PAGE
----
If you’re new to our blog, we started sponsoring Greig in 2013 for his incredible ‘anti-bucket list’ 101 Things to do When You Survive . Since then, he’s travelled around Costa Rica, Ecuador,Bolivia, the Galapagos, Argentina and most of the rest of South America. Read more
Scientists in Houston, America have developed a new chemotherapy drug to fight non-Hodgkin lymphoma and chronic lymphocytic leukaemia.
The drug, which was being investigated for its potency against the two different types of cancer has been found to be effective in about one-third of the 58 patients who participated in the study. Read more
The American Association of Diabetes Educators has issued a set of travel safety guidelines aimed at patients with diabetes who are faced with the challenge of managing their glucose levels whilst travelling.
Being prepared and having a plan can empower patients, ensure safety and create a reliable framework for glucose management during summer holidays or travels abroad. Read more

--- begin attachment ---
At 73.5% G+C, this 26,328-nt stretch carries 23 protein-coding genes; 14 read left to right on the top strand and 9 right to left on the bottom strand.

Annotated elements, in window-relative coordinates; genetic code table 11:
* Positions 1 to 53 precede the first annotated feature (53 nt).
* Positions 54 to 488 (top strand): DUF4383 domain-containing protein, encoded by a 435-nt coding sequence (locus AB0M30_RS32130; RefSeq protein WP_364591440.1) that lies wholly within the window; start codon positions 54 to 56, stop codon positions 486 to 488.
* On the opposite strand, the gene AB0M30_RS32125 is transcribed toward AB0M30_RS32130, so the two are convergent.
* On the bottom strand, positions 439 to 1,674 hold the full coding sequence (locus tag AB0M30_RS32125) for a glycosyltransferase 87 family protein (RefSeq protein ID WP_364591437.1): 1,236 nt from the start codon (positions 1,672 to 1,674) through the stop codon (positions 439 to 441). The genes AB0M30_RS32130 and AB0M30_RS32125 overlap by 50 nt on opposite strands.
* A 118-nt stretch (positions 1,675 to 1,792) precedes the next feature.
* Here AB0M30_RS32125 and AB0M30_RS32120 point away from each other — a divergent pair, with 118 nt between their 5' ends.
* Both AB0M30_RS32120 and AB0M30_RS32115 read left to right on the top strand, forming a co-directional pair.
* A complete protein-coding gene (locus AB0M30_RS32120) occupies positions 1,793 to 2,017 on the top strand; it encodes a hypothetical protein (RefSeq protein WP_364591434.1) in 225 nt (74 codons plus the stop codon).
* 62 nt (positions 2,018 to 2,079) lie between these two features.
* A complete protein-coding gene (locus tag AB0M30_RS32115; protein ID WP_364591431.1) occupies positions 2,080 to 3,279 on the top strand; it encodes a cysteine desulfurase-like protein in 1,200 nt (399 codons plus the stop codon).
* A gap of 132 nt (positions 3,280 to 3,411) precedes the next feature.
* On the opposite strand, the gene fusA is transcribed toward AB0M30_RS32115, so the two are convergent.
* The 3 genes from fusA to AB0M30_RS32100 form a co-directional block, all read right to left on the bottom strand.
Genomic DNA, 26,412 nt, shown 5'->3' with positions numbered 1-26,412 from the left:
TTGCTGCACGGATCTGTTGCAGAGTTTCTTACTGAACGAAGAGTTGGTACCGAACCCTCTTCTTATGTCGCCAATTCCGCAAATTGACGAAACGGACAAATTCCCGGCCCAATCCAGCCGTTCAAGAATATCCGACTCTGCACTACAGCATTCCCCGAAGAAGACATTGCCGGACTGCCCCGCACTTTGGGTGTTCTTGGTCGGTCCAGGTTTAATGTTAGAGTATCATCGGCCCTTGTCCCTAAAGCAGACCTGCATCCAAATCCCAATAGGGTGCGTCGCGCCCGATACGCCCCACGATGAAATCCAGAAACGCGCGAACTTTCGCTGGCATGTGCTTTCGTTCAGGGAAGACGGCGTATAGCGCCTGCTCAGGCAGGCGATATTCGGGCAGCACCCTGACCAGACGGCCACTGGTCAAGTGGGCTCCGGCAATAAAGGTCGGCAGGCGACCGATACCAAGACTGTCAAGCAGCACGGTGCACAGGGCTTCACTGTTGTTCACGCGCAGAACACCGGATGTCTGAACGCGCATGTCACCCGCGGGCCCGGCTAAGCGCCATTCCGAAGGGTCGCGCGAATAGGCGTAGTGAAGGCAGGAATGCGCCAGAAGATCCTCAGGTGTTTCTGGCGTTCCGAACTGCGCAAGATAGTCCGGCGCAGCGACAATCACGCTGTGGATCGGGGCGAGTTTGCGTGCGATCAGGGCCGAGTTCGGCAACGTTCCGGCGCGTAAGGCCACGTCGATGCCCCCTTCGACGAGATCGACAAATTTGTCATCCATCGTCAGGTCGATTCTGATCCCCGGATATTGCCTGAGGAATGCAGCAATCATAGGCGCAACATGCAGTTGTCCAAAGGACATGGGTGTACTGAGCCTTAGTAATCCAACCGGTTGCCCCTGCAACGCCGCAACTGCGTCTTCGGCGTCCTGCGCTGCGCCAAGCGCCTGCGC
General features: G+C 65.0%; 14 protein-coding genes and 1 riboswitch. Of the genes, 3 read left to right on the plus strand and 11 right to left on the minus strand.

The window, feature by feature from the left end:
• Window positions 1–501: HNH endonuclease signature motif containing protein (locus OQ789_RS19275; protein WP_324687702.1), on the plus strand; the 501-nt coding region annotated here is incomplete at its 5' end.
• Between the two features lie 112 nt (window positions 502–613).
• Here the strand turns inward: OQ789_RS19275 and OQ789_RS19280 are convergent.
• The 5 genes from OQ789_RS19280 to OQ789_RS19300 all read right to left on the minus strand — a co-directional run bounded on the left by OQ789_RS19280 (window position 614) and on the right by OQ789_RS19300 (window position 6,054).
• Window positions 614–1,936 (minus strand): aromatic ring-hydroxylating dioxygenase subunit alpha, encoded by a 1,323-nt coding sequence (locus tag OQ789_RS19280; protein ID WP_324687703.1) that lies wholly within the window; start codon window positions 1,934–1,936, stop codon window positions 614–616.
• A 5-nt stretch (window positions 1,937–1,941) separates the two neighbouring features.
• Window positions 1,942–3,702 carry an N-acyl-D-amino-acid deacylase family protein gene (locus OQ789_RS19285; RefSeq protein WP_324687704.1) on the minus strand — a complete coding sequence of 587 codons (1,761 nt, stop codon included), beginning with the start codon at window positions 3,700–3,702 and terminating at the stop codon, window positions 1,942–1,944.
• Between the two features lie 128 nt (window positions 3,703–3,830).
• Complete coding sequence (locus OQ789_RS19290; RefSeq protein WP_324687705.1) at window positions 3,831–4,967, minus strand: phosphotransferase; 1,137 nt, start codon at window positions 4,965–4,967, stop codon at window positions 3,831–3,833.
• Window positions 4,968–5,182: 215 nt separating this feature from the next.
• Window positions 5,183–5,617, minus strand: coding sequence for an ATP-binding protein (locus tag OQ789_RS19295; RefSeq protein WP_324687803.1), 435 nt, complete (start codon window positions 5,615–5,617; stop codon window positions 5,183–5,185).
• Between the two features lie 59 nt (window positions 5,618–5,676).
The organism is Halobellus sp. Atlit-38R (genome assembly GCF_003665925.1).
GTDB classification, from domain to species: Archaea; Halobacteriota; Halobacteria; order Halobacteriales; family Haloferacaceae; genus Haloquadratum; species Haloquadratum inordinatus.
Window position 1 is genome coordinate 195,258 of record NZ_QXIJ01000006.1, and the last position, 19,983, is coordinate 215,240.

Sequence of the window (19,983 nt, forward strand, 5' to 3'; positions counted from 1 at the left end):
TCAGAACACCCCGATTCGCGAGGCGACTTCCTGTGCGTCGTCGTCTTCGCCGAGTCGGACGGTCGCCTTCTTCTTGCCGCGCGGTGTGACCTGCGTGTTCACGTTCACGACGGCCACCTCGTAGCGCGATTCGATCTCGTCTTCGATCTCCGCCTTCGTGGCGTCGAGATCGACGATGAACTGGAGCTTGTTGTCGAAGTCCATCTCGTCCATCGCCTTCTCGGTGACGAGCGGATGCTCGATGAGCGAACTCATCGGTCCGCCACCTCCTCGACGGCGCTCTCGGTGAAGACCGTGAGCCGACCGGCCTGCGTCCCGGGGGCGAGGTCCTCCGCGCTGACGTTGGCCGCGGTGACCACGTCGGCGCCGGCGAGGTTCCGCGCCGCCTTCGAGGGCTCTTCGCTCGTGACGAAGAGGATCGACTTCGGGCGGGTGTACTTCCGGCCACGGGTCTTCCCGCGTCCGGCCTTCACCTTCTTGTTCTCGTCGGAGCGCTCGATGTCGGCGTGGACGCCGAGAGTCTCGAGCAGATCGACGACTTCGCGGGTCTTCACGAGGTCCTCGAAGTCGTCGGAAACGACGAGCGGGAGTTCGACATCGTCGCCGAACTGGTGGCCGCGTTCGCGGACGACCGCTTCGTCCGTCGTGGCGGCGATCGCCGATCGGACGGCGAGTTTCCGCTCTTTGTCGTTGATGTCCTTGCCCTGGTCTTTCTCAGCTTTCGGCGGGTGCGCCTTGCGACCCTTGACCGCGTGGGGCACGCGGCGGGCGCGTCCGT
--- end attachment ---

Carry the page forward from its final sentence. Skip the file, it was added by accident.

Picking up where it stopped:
Most of us have been on a flight at some point, whether it was for business or for a holiday, but on long distance flights, the risk of suffering from things such as deep vein thrombosis or higher blood pressure increases. For some of us with medical conditions, or who are older, DVT can prove to be dangerous or have a significant impact on health. If you think you have a higher risk of DVT occurring whilst in flight, consult your GP before you go on your holiday.
DVT is caused by long periods of inactivity and with limited space to move around on modern aircraft, it means that the chances of developing small clots in your legs and feet are more likely. The body’s own versions of clot busters kick in to stop these clots forming but in people with certain medical conditions or risk factors, the clots can get big enough to block a vein. Cancer, heart disease, infection, pregnancy, history of stroke, recent injury or surgery as well as obesity can all raise the risk of developing deep vein thrombosis whilst, or after, being in the air.
DVT doesn’t have any immediate signs, meaning that most patients don’t realise they’ve developed it until after they’ve got off the plane. Symptoms of DVT include: